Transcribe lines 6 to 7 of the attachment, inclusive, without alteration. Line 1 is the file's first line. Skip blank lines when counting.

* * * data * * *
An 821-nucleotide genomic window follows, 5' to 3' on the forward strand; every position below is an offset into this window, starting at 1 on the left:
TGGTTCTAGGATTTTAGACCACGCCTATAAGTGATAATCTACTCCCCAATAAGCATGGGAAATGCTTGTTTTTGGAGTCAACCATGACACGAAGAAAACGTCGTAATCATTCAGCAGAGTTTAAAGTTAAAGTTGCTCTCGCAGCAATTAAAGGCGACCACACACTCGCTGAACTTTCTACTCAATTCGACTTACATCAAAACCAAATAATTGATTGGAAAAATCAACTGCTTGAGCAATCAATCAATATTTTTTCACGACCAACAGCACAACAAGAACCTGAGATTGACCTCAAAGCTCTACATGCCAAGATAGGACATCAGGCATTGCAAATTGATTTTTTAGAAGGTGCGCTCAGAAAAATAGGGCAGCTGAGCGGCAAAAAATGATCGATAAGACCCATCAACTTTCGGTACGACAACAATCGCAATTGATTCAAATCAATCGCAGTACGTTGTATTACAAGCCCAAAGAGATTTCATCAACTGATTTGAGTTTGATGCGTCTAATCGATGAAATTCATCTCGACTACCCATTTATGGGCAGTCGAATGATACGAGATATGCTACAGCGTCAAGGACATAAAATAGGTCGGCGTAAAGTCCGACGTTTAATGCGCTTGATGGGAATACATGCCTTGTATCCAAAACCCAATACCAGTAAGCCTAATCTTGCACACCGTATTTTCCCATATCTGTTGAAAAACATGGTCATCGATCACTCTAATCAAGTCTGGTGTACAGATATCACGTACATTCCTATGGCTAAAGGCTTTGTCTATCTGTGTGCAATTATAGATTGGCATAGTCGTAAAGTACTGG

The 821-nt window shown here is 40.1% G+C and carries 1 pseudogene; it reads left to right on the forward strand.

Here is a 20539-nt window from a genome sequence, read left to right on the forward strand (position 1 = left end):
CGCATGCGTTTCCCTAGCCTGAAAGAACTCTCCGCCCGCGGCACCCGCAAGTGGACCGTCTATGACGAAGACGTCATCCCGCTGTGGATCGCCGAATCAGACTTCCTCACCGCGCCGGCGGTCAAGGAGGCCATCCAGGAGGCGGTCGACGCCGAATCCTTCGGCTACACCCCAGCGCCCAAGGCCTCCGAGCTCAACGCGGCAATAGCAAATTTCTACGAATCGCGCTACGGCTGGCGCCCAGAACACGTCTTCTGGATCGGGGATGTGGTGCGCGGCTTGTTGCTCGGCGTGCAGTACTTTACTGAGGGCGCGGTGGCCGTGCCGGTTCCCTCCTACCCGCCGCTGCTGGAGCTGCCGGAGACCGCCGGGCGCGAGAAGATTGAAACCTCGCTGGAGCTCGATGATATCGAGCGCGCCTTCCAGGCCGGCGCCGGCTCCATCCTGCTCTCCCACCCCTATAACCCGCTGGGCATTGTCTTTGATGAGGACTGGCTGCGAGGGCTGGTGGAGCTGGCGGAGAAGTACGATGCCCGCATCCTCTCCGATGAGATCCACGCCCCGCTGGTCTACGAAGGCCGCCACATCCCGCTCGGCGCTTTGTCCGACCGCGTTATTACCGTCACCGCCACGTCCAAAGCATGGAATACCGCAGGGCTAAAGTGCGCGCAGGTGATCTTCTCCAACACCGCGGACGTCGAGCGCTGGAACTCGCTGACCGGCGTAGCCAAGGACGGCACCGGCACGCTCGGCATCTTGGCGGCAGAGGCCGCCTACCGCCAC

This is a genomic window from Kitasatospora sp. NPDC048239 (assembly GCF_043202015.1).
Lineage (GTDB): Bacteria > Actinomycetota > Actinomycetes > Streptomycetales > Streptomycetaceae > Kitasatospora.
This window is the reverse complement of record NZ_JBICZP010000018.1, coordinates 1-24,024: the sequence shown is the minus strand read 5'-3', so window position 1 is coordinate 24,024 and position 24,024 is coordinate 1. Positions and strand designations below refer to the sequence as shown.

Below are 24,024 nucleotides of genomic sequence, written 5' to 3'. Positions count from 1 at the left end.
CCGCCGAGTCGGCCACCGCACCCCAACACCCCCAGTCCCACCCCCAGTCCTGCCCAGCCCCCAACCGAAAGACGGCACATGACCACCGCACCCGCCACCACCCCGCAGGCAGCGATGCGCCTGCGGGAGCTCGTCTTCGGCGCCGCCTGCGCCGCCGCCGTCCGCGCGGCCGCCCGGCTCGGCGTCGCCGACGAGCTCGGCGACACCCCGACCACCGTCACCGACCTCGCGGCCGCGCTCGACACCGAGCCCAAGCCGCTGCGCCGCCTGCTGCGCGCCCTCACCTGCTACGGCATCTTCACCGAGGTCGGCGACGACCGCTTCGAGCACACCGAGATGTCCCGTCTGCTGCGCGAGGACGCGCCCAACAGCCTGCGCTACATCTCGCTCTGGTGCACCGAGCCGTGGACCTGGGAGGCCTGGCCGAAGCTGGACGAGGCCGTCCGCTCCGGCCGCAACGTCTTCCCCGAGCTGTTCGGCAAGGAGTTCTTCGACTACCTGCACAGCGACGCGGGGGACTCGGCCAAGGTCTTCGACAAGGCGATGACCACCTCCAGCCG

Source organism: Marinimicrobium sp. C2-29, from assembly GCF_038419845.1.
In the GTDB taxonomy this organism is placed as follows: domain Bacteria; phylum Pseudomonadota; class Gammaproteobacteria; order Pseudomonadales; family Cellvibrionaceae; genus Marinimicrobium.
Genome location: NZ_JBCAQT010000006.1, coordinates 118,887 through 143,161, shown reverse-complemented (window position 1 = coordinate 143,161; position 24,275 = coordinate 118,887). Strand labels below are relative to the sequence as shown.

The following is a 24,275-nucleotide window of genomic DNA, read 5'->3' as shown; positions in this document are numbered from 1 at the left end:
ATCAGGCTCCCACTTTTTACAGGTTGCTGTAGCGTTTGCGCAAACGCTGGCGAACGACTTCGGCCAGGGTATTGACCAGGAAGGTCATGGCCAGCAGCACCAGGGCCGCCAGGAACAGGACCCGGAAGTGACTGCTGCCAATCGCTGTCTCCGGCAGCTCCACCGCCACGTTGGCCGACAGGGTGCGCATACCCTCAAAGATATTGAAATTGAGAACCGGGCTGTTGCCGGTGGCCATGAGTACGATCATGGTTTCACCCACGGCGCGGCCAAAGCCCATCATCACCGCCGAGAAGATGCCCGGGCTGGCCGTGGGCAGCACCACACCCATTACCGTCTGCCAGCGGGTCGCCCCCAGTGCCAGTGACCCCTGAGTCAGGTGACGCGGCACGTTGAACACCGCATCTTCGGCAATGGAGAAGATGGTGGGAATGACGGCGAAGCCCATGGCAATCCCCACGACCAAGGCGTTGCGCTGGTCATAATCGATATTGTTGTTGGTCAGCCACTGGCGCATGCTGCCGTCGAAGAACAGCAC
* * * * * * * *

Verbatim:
This is a genomic window from Kitasatospora sp. NPDC048239 (assembly GCF_043202015.1).
Lineage (GTDB): Bacteria > Actinomycetota > Actinomycetes > Streptomycetales > Streptomycetaceae > Kitasatospora.